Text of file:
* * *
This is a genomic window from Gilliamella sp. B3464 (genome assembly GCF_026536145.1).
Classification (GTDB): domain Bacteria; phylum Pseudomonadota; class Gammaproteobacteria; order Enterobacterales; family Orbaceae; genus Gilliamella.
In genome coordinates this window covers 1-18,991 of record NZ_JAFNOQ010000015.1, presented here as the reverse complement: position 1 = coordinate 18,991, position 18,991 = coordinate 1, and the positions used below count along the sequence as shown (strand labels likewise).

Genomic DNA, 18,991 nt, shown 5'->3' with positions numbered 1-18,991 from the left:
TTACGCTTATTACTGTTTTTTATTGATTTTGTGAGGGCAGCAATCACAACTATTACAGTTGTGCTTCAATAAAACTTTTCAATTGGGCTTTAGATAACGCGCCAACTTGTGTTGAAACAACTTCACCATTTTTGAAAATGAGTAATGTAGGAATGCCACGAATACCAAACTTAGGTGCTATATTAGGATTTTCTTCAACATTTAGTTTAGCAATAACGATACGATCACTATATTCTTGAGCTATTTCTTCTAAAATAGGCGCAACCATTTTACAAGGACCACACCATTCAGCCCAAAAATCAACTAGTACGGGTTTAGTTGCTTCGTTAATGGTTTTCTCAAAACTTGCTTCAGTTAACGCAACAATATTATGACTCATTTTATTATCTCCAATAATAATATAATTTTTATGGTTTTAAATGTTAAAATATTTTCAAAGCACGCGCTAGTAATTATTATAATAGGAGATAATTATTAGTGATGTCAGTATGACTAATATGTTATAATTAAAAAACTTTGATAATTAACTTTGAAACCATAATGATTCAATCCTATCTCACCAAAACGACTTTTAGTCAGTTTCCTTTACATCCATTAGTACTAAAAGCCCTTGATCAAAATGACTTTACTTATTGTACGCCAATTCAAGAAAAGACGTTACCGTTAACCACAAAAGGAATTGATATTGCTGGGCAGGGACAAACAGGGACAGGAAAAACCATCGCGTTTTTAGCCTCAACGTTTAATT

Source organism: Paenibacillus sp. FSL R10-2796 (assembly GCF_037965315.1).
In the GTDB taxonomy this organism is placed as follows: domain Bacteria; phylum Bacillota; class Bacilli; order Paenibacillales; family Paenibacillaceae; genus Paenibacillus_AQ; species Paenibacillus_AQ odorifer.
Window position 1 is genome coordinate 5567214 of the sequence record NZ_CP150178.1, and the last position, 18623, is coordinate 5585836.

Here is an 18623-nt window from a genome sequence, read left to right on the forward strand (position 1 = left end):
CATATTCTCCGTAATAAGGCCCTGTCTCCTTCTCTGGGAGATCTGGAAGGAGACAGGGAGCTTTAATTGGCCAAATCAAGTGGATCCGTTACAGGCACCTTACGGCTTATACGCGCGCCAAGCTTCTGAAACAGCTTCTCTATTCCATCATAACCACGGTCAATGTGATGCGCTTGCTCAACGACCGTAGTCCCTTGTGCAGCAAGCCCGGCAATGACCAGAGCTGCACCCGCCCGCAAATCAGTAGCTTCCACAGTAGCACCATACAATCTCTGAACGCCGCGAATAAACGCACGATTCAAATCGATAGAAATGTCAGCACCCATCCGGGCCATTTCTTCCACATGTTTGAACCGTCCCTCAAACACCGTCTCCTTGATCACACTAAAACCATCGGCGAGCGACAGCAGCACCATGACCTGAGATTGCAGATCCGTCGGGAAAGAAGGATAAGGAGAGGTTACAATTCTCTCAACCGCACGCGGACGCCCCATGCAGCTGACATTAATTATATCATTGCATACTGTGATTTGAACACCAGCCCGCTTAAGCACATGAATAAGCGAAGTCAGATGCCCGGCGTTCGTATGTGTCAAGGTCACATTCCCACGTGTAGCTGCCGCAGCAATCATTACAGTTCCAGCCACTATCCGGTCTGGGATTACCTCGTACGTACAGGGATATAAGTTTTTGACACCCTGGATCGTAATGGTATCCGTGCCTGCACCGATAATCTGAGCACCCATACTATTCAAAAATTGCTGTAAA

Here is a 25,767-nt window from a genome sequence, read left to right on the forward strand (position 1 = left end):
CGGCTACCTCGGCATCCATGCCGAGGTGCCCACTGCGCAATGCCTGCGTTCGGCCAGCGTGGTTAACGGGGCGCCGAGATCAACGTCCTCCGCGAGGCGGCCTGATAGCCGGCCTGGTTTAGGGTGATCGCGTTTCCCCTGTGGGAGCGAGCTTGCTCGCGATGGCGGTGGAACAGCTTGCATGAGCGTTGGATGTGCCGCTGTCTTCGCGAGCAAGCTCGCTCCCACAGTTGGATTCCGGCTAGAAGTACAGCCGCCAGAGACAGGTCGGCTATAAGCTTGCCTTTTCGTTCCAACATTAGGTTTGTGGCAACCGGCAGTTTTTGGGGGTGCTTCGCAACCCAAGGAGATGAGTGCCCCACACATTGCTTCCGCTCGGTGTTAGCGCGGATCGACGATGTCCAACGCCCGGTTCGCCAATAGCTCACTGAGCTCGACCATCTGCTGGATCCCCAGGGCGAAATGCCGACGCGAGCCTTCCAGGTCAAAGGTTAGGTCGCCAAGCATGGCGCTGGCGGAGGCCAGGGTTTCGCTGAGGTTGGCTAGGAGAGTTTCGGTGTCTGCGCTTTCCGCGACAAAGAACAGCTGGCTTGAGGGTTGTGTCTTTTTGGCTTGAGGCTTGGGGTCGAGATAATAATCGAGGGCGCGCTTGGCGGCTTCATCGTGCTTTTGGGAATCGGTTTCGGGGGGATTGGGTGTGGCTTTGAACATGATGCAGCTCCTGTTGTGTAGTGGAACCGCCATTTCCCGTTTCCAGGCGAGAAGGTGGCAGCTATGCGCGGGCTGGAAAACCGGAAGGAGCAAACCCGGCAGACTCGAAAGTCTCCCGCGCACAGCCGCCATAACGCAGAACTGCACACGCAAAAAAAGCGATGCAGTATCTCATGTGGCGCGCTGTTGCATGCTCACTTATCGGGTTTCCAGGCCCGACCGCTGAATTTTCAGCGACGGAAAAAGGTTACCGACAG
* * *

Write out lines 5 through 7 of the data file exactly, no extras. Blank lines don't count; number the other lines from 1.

TTACGCTTATTACTGTTTTTTATTGATTTTGTGAGGGCAGCAATCACAACTATTACAGTTGTGCTTCAATAAAACTTTTCAATTGGGCTTTAGATAACGCGCCAACTTGTGTTGAAACAACTTCACCATTTTTGAAAATGAGTAATGTAGGAATGCCACGAATACCAAACTTAGGTGCTATATTAGGATTTTCTTCAACATTTAGTTTAGCAATAACGATACGATCACTATATTCTTGAGCTATTTCTTCTAAAATAGGCGCAACCATTTTACAAGGACCACACCATTCAGCCCAAAAATCAACTAGTACGGGTTTAGTTGCTTCGTTAATGGTTTTCTCAAAACTTGCTTCAGTTAACGCAACAATATTATGACTCATTTTATTATCTCCAATAATAATATAATTTTTATGGTTTTAAATGTTAAAATATTTTCAAAGCACGCGCTAGTAATTATTATAATAGGAGATAATTATTAGTGATGTCAGTATGACTAATATGTTATAATTAAAAAACTTTGATAATTAACTTTGAAACCATAATGATTCAATCCTATCTCACCAAAACGACTTTTAGTCAGTTTCCTTTACATCCATTAGTACTAAAAGCCCTTGATCAAAATGACTTTACTTATTGTACGCCAATTCAAGAAAAGACGTTACCGTTAACCACAAAAGGAATTGATATTGCTGGGCAGGGACAAACAGGGACAGGAAAAACCATCGCGTTTTTAGCCTCAACGTTTAATT

Source organism: Paenibacillus sp. FSL R10-2796 (assembly GCF_037965315.1).
In the GTDB taxonomy this organism is placed as follows: domain Bacteria; phylum Bacillota; class Bacilli; order Paenibacillales; family Paenibacillaceae; genus Paenibacillus_AQ; species Paenibacillus_AQ odorifer.